Cara was only in the town for a short while but it was an eventful time.  The social worker she had been imprisoned for fighting is found murdered.  A building is torched.  And two girls die.  One is the survivor of a horrific rape which left her injured and unable to go back into society.  The other is a quiet girl that Cara notices in the high school and who commits suicide.  Is Cara connected to these crimes?

As Roarke investigates he realizes that something more in going on in the quiet little town.  A monster or maybe monsters reside there and evil has stalked the place for many years.  He finds an ally in a elderly nun who has made her life's work helping children who have no other voice.  Can Roarke find the men who are ruining Las Piedras and discover another piece of the jigsaw that is Cara's life?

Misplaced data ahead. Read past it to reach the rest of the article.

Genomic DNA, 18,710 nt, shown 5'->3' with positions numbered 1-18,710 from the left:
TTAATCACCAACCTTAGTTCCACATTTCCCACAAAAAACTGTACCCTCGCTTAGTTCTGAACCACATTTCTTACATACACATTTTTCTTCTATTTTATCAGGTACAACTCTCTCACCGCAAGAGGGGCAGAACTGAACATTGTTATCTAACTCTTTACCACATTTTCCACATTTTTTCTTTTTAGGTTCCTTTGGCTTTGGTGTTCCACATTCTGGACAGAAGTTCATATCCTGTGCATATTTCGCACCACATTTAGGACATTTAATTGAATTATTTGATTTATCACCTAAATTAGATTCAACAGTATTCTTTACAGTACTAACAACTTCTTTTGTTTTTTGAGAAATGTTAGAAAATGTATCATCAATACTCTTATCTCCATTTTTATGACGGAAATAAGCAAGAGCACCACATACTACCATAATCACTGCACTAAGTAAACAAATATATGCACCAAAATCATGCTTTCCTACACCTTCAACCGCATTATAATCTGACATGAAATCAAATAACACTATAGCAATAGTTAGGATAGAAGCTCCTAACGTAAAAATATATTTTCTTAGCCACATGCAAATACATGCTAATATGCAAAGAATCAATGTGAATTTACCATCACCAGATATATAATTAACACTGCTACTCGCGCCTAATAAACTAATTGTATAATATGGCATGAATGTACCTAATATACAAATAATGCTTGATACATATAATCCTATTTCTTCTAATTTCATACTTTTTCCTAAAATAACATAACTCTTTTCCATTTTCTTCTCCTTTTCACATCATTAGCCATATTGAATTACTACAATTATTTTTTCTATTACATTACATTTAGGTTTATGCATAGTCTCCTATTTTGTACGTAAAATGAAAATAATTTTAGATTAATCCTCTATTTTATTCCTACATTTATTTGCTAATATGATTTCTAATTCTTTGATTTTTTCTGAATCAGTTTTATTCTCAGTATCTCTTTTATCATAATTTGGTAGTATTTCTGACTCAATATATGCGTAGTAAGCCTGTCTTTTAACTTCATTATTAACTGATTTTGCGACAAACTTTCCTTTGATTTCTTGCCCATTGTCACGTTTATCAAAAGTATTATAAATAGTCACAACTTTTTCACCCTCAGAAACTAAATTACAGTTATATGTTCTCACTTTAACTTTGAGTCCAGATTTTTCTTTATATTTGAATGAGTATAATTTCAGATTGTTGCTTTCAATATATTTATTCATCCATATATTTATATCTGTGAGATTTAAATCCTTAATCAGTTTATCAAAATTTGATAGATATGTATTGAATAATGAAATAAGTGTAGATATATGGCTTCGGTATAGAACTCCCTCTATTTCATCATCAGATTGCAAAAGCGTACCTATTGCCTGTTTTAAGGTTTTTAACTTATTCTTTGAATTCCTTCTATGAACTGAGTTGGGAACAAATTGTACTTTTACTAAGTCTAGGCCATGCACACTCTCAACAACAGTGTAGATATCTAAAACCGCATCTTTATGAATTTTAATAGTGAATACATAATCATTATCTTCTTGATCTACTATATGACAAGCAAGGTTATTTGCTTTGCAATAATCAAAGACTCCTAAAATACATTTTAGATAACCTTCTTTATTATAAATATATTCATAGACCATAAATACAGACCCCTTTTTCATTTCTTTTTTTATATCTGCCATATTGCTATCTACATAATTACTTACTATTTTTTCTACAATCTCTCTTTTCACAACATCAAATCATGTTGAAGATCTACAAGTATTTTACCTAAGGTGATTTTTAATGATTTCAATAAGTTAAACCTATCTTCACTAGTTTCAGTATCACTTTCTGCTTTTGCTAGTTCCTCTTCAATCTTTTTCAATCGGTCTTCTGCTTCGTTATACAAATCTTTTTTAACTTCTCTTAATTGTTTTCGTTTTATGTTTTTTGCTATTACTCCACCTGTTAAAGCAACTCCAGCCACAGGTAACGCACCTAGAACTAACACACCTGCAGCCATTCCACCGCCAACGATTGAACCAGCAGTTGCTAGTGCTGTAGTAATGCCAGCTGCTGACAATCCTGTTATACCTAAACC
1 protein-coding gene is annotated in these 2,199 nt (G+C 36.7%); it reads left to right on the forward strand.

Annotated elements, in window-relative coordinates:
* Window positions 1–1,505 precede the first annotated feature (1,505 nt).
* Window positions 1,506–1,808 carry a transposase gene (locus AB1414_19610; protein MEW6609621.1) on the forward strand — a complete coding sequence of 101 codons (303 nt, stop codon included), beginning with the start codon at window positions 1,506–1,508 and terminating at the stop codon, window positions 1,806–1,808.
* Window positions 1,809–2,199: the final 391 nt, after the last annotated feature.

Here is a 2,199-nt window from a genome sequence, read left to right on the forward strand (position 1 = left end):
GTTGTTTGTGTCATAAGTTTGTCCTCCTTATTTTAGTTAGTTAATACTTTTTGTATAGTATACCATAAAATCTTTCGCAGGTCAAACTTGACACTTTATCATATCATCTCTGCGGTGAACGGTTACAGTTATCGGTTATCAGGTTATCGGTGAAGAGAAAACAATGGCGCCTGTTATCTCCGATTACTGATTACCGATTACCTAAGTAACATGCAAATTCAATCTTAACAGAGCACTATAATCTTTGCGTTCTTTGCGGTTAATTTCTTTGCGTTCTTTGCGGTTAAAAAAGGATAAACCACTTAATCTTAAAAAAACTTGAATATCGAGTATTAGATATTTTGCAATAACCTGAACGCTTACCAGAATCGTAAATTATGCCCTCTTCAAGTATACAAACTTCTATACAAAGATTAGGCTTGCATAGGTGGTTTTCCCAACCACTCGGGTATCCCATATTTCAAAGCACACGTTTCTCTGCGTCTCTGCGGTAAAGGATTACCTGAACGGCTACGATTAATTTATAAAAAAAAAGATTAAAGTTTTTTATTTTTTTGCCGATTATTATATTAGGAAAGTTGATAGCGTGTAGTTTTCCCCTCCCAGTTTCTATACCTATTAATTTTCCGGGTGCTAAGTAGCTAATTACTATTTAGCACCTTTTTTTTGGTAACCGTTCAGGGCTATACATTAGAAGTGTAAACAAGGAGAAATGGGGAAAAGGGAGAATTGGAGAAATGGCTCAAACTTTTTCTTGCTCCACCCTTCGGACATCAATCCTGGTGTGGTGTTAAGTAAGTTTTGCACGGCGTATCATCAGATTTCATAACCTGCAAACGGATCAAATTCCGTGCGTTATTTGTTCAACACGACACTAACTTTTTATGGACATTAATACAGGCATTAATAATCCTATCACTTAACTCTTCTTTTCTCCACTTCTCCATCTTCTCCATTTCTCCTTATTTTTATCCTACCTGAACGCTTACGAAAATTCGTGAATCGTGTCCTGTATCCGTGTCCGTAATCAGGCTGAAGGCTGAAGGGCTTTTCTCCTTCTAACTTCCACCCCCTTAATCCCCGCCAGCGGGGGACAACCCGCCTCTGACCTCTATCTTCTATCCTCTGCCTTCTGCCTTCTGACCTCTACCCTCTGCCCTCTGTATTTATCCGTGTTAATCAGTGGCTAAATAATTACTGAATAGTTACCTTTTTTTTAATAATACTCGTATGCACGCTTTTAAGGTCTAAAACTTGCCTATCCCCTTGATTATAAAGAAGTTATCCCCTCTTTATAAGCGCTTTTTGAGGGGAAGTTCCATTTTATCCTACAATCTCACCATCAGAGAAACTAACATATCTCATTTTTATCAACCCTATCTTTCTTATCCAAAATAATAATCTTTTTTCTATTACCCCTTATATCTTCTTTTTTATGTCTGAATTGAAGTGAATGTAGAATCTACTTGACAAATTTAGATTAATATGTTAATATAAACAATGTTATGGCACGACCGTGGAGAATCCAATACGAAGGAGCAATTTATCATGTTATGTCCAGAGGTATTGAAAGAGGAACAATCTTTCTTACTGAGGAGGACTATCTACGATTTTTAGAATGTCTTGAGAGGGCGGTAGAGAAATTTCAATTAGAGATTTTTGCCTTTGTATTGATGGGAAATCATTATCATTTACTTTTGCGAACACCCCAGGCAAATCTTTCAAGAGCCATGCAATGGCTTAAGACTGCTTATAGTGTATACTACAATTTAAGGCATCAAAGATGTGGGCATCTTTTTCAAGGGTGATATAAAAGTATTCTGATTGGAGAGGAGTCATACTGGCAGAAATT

This is the fourth book in the Roarke/Lindstrom series.  Sokoloff writes a tense narrative, alternating the viewpoint between Matthew and Cara.  Readers get to feel what it was like to be a young teenage Cara and the forces that bent her to the woman she is now.  The author also uses the narrative to highlight a shameful fact of law enforcement.  There are thousands of rape kits with possible DNA matches that were never tested.  They remain on shelves, waiting for someone to have the funds and motivation to solve the crimes they represent.  This book is recommended for mystery readers.

Sunday, December 18, 2016

The Trespasser by Tana French